Farm resumes protest with more threats than facts

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Truce ends today in Argentina and farm will start demonstrating again in roads tomorrow. This decision was taken by the four farming entities, which will carry out mass meetings, ceremonies and demonstrations across the entire country. They have promised that this time neither roadblocks nor shortage will be observed, as it happened in previous protest that extended for 21 days. Farmers do not want to lose urban population support, crucial to sustain their complaints. This is the result of a 30-day difficult negotiation between government and farm, which only produced vows of freeing steak and wheat exports, something that should start today. Farming sector insists that government should lift sliding-scale export tariff system imposed on March 11. Government would finally accept talking about the matter. So, it has called presidents of these entities to a meeting, which will be carry out next Tuesday. If talks prove favourable, changes will come after May 25.

Argentine farm groups said on Thursday they would restart protests along highways, but not roadblocks, on Saturday, after a month of on-and-off talks with the government yielded only partial agreements on farm policy.

Farm leaders made conflicting announcements about when protests would restart, after meetings with their rank-and-file around the country, but they appeared to agree that protests would involve gatherings at crossroads and leafleting.

The four big agricultural groups are expected to make a coordinated statement on Friday.

Farmers led a three-week strike against a tax hike on soy exports in March, but agreed to lift the protest for talks during April. The truce ends on Friday.

The strike included hundreds of roadblocks and caused a political crisis for President Cristina Fernandez, blocking the country's huge grains exports and emptying meat shelves in stores.

Eduardo Buzzi, head of the Argentine Agrarian Federation, or FAA, one of the four main farm groups that spearheaded the strike, took a tough stance on Thursday.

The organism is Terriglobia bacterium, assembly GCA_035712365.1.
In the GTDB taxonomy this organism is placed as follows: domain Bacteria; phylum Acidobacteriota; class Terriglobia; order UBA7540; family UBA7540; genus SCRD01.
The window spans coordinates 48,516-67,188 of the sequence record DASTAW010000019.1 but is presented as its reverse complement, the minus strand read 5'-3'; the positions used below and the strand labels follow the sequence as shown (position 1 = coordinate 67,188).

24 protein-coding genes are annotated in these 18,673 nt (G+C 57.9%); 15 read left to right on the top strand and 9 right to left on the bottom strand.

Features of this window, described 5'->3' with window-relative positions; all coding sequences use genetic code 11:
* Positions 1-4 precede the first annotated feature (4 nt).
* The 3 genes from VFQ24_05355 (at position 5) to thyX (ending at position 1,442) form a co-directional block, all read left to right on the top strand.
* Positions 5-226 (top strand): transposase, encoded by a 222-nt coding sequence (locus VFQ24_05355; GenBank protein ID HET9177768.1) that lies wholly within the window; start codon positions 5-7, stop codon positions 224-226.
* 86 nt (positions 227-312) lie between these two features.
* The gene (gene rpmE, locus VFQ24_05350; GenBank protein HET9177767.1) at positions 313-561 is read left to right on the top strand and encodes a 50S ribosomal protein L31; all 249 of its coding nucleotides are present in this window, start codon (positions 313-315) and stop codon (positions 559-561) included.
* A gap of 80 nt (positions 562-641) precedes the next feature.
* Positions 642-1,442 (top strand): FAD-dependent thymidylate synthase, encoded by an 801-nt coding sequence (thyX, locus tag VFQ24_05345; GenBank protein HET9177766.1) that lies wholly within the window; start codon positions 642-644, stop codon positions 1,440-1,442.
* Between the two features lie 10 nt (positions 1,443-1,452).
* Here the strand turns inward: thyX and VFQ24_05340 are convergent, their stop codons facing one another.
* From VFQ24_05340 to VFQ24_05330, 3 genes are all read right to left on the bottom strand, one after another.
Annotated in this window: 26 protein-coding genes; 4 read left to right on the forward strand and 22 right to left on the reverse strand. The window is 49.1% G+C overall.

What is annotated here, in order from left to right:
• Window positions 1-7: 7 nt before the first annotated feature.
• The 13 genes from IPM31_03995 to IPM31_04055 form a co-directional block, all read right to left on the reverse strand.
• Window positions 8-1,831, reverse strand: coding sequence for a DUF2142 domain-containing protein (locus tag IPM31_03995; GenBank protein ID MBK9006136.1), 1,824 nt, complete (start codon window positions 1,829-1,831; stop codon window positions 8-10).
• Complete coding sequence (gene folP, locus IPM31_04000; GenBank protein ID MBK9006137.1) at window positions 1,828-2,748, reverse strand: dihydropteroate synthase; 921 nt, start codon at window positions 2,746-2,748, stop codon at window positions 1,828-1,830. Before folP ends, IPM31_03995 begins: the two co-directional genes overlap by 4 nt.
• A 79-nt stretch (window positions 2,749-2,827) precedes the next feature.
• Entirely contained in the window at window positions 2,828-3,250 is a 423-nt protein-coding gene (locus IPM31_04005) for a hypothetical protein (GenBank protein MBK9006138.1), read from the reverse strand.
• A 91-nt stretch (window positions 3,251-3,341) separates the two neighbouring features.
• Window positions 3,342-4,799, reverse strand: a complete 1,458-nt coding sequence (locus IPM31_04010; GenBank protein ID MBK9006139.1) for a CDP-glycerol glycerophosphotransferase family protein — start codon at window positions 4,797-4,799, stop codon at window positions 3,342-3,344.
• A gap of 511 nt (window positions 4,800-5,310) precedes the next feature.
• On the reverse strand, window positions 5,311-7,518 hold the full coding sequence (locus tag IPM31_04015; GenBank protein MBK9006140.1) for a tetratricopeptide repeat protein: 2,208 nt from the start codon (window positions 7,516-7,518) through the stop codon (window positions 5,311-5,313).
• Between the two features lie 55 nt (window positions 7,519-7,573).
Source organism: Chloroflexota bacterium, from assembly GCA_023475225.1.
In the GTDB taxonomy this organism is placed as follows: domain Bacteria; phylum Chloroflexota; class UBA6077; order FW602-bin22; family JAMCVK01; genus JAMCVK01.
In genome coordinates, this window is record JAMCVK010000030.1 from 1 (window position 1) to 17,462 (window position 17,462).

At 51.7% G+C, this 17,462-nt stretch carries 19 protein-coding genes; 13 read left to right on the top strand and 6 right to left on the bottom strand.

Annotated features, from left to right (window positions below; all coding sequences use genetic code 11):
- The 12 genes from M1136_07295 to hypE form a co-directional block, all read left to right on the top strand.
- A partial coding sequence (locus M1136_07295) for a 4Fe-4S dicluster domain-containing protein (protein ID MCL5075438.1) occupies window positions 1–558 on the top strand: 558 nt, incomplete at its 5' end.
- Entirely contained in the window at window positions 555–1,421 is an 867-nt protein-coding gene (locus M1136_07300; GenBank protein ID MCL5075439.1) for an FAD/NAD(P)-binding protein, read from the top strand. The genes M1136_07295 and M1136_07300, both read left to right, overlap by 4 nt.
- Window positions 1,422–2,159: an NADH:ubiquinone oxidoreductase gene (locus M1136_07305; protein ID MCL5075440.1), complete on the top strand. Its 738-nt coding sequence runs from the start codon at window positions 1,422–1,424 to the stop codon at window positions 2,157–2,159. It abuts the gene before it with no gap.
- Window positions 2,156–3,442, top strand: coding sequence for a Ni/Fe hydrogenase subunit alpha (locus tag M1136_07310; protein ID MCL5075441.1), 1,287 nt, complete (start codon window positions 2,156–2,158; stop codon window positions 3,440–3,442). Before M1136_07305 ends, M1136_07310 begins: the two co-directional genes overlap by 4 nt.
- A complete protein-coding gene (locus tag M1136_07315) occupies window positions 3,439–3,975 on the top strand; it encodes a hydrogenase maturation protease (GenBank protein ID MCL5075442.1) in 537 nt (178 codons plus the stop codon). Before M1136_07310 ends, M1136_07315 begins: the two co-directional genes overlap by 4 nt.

"The truce is over. From now on we start a mobilization campaign," he said.

Luciano Miguens, president of the Argentine Rural Society (SRA), told reporters he planned to recommend to his members not to go on strike again.

"The final decision rests with our members. But I don't think it does any good to disrupt the lives of ordinary Argentines, who have supported us throughout this," he said.

The head of yet another group, Coninagro, said farmers would definitely not protest along highways until at least Tuesday, when another meeting with the government is scheduled.

The government has not agreed to the farmers' main petition, which is to suspend a new sliding-scale export tax system on oil seeds. The Tuesday talks will focus on that issue.

The government agreed on Wednesday to normalize beef and wheat exports, other key farmer demands.

Argentina is one of the world's biggest exporters of soybeans, wheat, corn and beef.

Government officials said on Wednesday that beef exports should return to normal in the coming days. Officials have held up shipments at port since early April.

The government has kept the wheat export registry shut for months to ensure domestic supplies and keep prices down on basic foodstuffs like bread and pasta.

The reopening of exports has been repeatedly delayed. Government officials said on Wednesday that reopening would be difficult because farm groups were not clear how much wheat was available for export.

The new oilseed tax mechanism was the last straw for Argentine farmers, who had been angered by a string of government policies aimed at fighting inflation, such as price controls and the export restrictions on wheat and beef.

Such measures are defended by the center-left government as a way to redistribute the windfall of soaring global food prices and keep down the cost of everyday staples in a country where about a quarter of the population lives in poverty.

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